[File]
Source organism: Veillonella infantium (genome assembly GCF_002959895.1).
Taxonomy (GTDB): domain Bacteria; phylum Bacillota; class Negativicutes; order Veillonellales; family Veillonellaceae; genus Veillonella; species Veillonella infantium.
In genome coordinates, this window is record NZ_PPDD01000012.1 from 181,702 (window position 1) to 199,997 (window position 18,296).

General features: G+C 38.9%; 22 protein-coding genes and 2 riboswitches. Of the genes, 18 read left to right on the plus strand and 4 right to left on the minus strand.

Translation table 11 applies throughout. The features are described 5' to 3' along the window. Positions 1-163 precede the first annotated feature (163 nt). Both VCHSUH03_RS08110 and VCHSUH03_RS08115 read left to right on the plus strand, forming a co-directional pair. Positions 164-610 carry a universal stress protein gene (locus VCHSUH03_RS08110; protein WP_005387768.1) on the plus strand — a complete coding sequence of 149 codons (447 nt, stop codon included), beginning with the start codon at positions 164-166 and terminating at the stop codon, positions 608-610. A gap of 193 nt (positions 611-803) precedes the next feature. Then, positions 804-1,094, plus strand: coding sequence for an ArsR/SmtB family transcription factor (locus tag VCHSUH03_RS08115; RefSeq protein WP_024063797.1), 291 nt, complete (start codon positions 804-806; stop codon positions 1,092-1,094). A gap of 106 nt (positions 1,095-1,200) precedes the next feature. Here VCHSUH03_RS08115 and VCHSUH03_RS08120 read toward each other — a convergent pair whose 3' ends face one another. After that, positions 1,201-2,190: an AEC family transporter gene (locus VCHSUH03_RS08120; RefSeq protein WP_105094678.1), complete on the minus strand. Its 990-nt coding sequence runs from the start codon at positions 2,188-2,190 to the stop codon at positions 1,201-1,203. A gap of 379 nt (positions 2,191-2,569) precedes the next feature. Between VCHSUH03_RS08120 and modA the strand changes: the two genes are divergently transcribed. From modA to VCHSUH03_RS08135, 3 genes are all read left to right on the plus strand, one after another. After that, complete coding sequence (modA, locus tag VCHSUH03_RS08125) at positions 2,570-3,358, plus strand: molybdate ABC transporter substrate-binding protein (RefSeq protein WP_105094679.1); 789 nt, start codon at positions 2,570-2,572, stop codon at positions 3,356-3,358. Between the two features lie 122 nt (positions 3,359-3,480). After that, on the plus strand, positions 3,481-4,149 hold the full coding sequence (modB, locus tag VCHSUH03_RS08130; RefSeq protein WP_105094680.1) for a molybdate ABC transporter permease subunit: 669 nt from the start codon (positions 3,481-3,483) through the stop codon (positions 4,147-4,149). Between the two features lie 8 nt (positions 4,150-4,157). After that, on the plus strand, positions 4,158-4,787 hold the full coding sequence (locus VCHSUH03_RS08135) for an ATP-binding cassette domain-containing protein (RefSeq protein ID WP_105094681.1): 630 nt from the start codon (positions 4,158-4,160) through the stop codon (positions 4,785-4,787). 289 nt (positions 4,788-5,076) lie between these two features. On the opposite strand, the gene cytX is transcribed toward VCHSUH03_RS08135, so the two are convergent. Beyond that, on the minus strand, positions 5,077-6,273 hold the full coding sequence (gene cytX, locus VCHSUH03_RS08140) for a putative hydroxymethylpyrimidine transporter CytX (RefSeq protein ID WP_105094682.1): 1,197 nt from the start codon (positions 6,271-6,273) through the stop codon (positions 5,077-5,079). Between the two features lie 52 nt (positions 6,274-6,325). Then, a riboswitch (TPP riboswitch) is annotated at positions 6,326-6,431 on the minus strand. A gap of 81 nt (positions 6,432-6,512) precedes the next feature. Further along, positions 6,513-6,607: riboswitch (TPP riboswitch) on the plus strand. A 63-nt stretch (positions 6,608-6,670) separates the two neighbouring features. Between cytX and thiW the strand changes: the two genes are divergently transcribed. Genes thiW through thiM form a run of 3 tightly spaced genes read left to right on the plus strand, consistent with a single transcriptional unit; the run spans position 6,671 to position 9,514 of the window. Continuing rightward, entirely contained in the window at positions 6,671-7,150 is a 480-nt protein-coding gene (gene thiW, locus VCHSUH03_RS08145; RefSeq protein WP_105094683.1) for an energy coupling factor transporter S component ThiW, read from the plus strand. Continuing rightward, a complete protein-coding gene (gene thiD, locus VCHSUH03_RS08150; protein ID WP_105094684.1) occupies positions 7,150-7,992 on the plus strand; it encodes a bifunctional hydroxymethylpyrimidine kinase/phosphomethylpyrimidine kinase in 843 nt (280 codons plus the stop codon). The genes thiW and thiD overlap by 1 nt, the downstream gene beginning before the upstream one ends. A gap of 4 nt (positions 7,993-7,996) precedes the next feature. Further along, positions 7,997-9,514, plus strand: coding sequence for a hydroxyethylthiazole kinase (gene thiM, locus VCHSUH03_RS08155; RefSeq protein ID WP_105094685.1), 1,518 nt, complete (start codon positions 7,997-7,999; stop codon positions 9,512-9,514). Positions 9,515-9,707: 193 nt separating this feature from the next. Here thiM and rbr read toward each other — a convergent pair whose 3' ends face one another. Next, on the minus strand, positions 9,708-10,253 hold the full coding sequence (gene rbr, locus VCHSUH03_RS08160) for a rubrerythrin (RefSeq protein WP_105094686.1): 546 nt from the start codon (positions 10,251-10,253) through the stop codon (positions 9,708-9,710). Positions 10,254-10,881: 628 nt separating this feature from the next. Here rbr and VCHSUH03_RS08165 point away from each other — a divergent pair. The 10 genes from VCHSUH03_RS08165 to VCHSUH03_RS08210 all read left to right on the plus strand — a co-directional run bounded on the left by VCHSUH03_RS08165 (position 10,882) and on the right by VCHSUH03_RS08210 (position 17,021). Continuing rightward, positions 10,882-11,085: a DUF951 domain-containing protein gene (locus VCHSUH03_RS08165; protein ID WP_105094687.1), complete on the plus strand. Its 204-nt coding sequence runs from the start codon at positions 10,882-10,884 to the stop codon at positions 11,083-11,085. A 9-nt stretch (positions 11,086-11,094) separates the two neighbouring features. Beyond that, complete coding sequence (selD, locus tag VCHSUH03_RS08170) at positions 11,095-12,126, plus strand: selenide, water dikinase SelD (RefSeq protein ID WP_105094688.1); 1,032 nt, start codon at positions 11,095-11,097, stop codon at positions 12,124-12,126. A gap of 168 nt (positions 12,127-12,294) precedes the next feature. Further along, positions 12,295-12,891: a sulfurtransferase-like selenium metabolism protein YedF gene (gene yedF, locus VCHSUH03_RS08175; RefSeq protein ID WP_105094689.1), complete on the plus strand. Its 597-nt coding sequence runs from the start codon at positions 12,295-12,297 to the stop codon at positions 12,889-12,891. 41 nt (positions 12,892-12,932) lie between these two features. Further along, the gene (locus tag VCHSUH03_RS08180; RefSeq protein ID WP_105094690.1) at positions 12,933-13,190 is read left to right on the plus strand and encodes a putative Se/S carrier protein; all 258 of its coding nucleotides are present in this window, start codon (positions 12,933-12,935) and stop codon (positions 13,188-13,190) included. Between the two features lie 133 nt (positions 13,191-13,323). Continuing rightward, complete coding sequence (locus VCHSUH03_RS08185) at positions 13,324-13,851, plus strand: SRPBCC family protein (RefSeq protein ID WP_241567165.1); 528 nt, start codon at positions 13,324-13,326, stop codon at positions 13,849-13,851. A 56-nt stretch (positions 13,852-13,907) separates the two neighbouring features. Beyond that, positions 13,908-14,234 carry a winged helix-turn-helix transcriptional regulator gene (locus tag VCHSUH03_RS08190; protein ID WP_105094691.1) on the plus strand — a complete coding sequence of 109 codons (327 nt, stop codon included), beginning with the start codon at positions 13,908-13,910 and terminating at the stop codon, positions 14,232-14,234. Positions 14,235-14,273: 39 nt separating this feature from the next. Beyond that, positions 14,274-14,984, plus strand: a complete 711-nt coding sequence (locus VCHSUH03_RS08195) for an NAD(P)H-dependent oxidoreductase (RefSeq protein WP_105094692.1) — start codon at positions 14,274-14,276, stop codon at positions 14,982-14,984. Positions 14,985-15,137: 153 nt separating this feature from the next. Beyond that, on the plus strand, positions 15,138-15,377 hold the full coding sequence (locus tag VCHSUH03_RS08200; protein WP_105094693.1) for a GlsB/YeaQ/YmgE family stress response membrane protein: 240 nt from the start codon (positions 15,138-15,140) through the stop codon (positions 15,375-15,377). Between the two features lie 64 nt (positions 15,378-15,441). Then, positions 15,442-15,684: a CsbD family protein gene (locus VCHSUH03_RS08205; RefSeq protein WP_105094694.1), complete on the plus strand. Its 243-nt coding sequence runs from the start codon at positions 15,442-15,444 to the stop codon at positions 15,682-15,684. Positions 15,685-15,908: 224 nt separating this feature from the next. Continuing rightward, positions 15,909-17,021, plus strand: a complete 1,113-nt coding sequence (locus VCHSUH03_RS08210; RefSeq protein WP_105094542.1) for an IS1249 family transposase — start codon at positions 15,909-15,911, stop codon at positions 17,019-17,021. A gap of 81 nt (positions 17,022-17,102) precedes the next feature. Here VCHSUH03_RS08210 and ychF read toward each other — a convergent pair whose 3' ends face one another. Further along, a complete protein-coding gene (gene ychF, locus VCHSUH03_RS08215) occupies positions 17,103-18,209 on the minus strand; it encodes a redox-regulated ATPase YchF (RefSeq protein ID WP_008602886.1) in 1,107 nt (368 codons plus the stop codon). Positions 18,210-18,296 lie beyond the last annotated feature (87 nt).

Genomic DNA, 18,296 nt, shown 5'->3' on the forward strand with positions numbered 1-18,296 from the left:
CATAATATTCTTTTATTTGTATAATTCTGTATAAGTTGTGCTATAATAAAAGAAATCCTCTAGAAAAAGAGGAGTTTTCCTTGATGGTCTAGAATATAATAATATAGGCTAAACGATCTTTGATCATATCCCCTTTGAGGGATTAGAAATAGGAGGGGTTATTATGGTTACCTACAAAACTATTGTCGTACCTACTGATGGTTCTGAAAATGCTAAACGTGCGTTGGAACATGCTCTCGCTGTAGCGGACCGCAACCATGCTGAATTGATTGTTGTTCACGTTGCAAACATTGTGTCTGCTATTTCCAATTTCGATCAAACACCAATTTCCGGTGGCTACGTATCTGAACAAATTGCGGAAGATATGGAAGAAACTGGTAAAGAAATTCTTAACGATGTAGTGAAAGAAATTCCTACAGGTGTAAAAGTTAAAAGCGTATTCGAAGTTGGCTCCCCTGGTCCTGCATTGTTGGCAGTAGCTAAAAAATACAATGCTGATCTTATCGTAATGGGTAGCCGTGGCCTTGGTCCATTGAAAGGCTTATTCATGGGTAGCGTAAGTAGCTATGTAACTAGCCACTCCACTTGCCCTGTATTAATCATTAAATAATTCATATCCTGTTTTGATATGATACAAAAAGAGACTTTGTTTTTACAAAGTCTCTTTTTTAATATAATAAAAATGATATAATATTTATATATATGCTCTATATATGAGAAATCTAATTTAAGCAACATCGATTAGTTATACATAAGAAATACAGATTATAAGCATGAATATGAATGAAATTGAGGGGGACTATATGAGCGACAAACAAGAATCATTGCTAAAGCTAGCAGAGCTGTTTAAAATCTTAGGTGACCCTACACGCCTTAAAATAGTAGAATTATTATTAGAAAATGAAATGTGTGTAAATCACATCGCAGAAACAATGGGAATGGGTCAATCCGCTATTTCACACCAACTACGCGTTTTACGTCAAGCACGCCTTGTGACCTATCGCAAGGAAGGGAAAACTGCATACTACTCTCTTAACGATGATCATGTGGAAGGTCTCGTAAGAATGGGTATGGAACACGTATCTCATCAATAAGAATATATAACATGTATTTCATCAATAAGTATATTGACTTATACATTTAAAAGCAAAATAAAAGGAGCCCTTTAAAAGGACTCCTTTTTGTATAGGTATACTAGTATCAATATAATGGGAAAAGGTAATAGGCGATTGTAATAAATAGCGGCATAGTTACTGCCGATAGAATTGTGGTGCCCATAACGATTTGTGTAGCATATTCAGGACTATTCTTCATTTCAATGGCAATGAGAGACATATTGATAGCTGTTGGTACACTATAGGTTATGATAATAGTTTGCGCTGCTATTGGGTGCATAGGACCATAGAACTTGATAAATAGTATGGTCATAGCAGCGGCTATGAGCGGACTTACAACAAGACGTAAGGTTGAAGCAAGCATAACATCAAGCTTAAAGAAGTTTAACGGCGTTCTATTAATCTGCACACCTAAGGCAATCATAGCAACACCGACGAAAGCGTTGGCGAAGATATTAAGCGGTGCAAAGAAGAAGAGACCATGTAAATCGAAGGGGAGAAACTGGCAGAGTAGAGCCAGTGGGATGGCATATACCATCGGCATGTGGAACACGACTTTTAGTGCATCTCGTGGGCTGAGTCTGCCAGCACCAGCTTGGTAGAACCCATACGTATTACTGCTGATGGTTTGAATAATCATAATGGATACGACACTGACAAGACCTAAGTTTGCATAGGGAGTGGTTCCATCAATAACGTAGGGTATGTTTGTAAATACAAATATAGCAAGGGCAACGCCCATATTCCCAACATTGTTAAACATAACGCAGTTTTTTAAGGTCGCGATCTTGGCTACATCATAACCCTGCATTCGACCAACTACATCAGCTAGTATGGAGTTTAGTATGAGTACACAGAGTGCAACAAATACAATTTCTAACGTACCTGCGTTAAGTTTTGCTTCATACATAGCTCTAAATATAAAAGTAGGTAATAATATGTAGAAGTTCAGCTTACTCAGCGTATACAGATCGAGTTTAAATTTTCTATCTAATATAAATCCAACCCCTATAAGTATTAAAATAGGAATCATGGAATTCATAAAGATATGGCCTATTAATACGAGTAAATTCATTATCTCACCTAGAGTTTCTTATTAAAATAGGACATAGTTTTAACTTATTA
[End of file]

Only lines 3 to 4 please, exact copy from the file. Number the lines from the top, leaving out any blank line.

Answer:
In genome coordinates, this window is record NZ_PPDD01000012.1 from 181,702 (window position 1) to 199,997 (window position 18,296).

General features: G+C 38.9%; 22 protein-coding genes and 2 riboswitches. Of the genes, 18 read left to right on the plus strand and 4 right to left on the minus strand.